Concerns about Credit Suisse added to fears in the wider banking sector, sparked last week by the collapse of Silicon Valley Bank (SVB) (SIVB.O) and Signature Bank, two mid-sized US companies.

Investors are also focusing on any actions by central banks and other regulators elsewhere to restore confidence in the banking system, as well as potential corporate exposures to Credit Suisse.

Australian treasurer Jim Chalmers said on Thursday that the country’s banks were well capitalized and that he had called a meeting of key regulators and the central bank this week to discuss the collapse of the SVB. He did not specifically mention Credit Suisse.

The demise of SVB last week, followed by that of Signature Bank two days later, sent global banking stocks this week as investors feared another Lehman Brothers moment, the Wall Street giant whose failure has fueled the global financial crisis for more than a year. had caused. ten years ago.

Nervous markets had also discounted guarantees from US President Joe Biden and emergency measures that gave banks access to more funding.

On Wednesday, Credit Suisse stocks led to a 7% drop in the European banking index (.SX7P) as five-year credit default swaps for the flagship Swiss bank hit a new all-time high.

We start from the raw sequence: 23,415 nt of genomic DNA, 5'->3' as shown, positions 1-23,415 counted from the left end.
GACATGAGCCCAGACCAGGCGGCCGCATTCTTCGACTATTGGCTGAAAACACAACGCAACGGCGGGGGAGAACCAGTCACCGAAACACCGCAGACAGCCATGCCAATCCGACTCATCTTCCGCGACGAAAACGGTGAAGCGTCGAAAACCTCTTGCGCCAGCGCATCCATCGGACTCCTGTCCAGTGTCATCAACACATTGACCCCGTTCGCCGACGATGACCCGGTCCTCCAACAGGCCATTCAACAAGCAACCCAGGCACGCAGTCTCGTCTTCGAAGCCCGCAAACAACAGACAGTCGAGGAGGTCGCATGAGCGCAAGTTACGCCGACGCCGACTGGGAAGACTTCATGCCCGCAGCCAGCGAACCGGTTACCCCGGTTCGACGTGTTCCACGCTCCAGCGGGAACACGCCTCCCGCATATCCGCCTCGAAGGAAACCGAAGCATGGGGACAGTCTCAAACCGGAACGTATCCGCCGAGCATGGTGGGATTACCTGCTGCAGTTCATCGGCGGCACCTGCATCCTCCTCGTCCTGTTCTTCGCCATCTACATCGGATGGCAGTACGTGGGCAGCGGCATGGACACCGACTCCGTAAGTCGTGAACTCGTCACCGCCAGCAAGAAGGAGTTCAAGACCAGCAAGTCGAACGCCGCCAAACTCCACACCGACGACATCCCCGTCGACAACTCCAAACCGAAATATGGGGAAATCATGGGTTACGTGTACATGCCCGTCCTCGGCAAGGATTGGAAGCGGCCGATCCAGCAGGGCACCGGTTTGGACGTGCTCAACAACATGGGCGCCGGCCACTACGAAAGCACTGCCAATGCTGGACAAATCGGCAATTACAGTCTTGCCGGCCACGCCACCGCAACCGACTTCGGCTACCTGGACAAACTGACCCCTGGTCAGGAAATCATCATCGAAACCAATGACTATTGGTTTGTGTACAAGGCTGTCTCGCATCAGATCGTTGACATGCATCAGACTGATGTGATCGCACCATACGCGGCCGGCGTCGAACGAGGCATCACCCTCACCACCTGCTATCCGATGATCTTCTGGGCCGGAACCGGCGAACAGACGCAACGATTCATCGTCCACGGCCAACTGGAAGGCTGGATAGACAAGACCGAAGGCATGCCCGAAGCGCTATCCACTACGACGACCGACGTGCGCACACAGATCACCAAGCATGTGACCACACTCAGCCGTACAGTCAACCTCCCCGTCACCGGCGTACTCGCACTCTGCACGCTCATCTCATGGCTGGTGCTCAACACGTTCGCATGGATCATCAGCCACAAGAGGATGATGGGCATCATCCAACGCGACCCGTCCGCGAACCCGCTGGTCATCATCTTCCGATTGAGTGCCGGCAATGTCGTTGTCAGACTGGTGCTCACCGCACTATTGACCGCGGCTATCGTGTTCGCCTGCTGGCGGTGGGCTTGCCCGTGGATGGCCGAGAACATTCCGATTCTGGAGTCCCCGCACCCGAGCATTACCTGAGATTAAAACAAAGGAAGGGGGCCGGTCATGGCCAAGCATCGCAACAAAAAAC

The investors’ departure for the doors sparked fears of a broader threat to the financial system, and two regulatory sources told Reuters that the European Central Bank had contacted banks during its watch to question them about their exposure to Credit Suisse.

The US Treasury Department also said it is monitoring the situation around Credit Suisse and is in contact with global counterparts, a Treasury Department spokesman said.

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Rapid increases in interest rates have made it more difficult for some companies to repay or repay loans, increasing the likelihood of losses for lenders who are also worried about a recession.

Traders are now betting that the Federal Reserve, which last week was expected to accelerate its rate hike campaign in the face of ongoing inflation, could be forced to pause and even reverse course.

Bets on a big rate hike from the European Central Bank at Thursday’s meeting also quickly evaporated amid growing fears about the health of the European banking sector. Money market prices suggested that traders now saw less than a 20% chance of a rate hike of 50 basis points at the ECB meeting.

Unrest after the demise of the SVB has also prompted savers to look for a new home for their money.

Ralph Hammers, CEO of Credit Suisse rival UBS, said the market turmoil has sent more money his way and Christian Sewing, CEO of Deutsche Bank (DBKGn.DE), said the German lender has also seen deposits coming in.

Additional reporting by Akriti Sharma in Bengaluru, Rae Wee in Singapore Written by Deepa Babington and Sam Holmes Edited by Matthew Lewis and Shri Navaratnam

Our Standards: The Thomson Reuters Principles of Trust.